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KINE 301 - Week 1 - 2016 - Dr. Gibson

by: Jay Ko

KINE 301 - Week 1 - 2016 - Dr. Gibson KINE 301

Marketplace > Rice University > Kinesiology > KINE 301 > KINE 301 Week 1 2016 Dr Gibson
Jay Ko
Rice University
GPA 3.8
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About this Document

Notes for week 1 in the fall 2016 semester in Dr. Gibson's class
Human Physiology
Dr. Brian Gibson
Class Notes
membrane, Physiology




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This 4 page Class Notes was uploaded by Jay Ko on Friday September 9, 2016. The Class Notes belongs to KINE 301 at Rice University taught by Dr. Brian Gibson in Fall 2016. Since its upload, it has received 4 views. For similar materials see Human Physiology in Kinesiology at Rice University.

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Date Created: 09/09/16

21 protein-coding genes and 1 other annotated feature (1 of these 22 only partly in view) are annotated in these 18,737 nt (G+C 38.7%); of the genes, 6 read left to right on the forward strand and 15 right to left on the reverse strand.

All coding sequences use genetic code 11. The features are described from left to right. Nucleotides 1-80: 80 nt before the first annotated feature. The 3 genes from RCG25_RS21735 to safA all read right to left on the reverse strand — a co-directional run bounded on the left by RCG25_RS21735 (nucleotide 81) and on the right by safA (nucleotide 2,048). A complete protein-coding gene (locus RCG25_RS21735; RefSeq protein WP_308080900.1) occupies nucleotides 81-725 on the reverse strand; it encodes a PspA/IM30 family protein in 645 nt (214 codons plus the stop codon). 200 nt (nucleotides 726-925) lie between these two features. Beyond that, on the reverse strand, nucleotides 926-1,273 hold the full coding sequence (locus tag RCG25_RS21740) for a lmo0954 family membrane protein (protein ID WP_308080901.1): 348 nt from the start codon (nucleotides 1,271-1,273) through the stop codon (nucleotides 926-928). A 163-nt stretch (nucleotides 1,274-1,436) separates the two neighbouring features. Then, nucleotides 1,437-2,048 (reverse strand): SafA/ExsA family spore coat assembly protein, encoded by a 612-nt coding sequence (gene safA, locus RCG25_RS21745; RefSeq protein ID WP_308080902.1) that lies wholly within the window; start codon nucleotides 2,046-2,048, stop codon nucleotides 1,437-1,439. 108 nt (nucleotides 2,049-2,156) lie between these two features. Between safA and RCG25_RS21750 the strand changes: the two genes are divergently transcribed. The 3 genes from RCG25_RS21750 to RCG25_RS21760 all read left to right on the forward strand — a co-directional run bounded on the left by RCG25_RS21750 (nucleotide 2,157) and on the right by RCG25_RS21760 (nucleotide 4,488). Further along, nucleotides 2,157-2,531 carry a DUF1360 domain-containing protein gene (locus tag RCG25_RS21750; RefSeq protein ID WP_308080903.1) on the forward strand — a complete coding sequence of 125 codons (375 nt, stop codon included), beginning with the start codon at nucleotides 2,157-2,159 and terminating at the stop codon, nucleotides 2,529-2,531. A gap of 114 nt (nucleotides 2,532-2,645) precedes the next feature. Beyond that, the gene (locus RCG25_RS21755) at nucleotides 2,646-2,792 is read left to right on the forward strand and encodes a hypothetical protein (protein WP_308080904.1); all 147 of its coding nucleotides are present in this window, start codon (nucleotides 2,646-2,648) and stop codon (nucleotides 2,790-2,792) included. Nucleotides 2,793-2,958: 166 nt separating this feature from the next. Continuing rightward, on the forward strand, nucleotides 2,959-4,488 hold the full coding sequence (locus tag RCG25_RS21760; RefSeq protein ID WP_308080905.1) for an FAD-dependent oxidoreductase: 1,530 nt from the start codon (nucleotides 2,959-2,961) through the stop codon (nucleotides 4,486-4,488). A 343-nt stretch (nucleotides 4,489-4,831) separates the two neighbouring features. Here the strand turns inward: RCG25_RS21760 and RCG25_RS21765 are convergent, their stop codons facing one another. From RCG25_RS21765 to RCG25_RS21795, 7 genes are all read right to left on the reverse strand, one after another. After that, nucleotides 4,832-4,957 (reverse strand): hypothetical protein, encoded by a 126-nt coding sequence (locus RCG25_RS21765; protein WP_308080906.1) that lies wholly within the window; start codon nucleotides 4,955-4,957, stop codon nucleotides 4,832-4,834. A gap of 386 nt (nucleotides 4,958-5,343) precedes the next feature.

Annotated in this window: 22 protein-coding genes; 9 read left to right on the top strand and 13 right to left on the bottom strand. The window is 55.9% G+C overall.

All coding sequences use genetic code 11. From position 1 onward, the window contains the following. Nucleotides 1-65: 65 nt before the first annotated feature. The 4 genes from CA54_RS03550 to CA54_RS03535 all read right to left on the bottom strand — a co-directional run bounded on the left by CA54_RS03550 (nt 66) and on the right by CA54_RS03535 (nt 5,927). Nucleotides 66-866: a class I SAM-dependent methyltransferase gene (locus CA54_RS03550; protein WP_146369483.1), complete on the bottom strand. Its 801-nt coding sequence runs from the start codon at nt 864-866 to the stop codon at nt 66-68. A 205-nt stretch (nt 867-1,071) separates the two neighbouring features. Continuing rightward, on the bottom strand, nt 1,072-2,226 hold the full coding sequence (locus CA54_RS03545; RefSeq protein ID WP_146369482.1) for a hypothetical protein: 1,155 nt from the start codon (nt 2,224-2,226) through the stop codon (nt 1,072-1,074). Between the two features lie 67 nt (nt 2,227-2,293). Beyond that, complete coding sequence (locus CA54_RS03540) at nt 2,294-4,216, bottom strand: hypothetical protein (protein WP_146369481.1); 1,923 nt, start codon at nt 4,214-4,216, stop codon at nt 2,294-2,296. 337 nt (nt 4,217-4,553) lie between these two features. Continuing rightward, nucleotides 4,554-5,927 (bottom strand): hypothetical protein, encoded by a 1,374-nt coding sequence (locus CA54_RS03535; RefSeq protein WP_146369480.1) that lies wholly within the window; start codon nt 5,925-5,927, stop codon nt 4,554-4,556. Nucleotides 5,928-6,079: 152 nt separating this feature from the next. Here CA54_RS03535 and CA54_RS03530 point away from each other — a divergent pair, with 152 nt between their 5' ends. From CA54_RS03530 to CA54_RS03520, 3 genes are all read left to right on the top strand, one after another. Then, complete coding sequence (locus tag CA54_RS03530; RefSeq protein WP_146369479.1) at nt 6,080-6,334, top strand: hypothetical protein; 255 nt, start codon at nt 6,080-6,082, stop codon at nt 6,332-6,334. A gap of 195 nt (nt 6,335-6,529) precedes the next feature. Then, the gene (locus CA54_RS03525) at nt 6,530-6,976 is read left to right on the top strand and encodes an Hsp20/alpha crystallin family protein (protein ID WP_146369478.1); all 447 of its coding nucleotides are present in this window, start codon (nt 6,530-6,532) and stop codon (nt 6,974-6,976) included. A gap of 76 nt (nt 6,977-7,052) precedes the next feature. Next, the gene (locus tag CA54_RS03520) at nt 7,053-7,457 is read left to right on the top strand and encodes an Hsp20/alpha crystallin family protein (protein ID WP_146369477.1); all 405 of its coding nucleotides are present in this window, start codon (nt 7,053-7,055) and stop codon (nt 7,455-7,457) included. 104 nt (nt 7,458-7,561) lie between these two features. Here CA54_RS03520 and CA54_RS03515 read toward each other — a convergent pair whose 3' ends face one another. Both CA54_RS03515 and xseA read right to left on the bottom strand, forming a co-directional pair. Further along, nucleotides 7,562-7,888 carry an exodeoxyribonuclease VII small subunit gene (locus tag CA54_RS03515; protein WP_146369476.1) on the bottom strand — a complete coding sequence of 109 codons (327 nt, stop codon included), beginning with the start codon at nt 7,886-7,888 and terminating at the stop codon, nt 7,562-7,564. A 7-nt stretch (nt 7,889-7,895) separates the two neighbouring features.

8/26/16 – Ch. 3  Cell Junctions o Cell adhesion molecules or CAMS are essential for normal growth and  development.  o Communicating – gap junctions – connexin (membrane protein) o Occluding – prevent things from moving  Tight junctions  Protein: claudin and occluding o Anchoring  Cell­cell junctions  Adherns junction and desmosome o Cadherin o Actin and intermediate filaments  Cell matrix junctions  Focal adhesion and hemidesmosomes o Integrin  Actin and Keratin o Blisters occur when sheets of tissue separate. Pemphigus is a disease were  cell’s proteins are attacked by own body (autoimmune) causing blistering  and pain o Gap junctions  Lots and lots  Fast transmission o Tight junctions  Occluding junctions  Hold cells together to prevent movement o Desmosome   Anchoring junction  Tissues o Four primary  Epithelial   Connective  Nervous  Muscle o Extracellular Matrix  Extracellular material synthesized and secreted by cells  Many functions  Disease states related to overproduction or disruption  Two basic components  Proteoglycans  Insoluble protein fibers  Nerve and muscle tissues have very little extracellular matrix  Connective tissues have a lot of matrix, and consistency varies a  lot  Watery in blood or calcium phosphate in bone  Epithelial tissues have a basal lamina or basement membrane  Epithelial tissues o Histology – study of tissue structure and function o Histologists – describe the tissues by physical features o One cell thick – simple o Several cells thick – stratified o Flat cells are called squamous and others are columnar or cuboidal o Five categories  Exchange  Leaky epithelial have pores that allow the passage of  molecules  Transporting  One cell thick  Control what goes in and out o Not as easy to transport  Ciliated  Covered one cilia on one side to move fluid across surface  Protective  Cells tightly connected by many desmosomes  Secretory  Protein secreting cells   Endocrine and exocrine o Epithelial cells attached to the basal lamina through cell adhesions  Basal lamina – thin matrix later of collagen and laminin filaments  embedded in proteoglycans  Types of Epithelia o Exchange  Thin, flat cells of exchange epithelium allow movement through  and between the cells  Capillaries o Protective  Many stacked layers of cells constant being replaced – skin o Ciliated Epithelium  Beating cilia create fluid current that sweep across the epithelial  surface o Secretory Epithelium  Secretory epithelial cells make and release a product.  Exocrine secretions such as mucous are secreted outside the body  Glands o Watery or sticky secretions  Endocrine secretions are hormones and released in the blood o Transporting Epithelium  Move substances between lumen and ECF  Tight junctions in a transporting epithelium prevent movement  between adjacent cells.  Substances must instead pass through the epithelial cells, crossing  two phospholipid cell membranes as they do so.  Connective tissue o Extensive extracellular matrix referred to as ground substance o Cells often have suffix  Blast – young/growing  Fibroblast  Clast – older/removing  Osteoclast o Break bone down to release calcium  Cyte – mature/inactive  Osteocyte o Protein fibers  Fibronectin  Fibrillin  Elastin  Collagen o Types of connective tissue  Loose  Dense  Adipose Blood   Cartilage  Bone o Loose  Very flexible with multiple cell types and fibers  Fibroblasts are cells that secrete matrix proteins o Bone and cartilage  Hard bones forms when osteoblasts deposit calcium phosphate  crystals in the matrix.  Cartilage has firm but flexible matrix secreted by cells called  chondrocytes.  o Dense regular connective tissue  Collagen fibers of tendon are densely packed into parallel bundles o Blood  Blood consists of liquid matrix plus red and white blood cells and  cell fragments called platelets o Adipose tissue  In white fat, cell cytoplasm is almost entirely filled with lipid  droplets  Brown fat exists in infants to regulate temperature  Layers of the skin o Sensory receptors (nerve) o Hypodermis contains adipose tissue for insulation (connective) o Sebaceous glands are exocrine glands that secrete a lipid mixture o Arrector pili muscles pull hair follicles into a vertical position when the  muscle contracts, creating goose bumps (muscle) o Epidermis  The skin surface is a mat of linked keratin fivers left behind when  old epithelial cells die  Melanocytes contain the pigment melanin  Characteristics of the Four Tissue Types o Why is cartilage so slow to repair?  Not a lot of blood flow  No oxygen o New alternatives  Take a sample, regrow in a lab, and implant it  Cell Death and Replacement o Necrosis  Trauma, toxins, lack of oxygen o Apoptosis  Normal cell replacement  Programed cell death  Breaks down into blebs and then engulfed cleanly o Skin between fingers and toes o Intestinal lumen cells o Stem cells  Role in cell replacement; research uses potential  Totipotent – can become anything  Pluripotent – 4 days into developing starting to narrow choices   Plasticity – ability to specialize into a cell of a different type from  originally destined.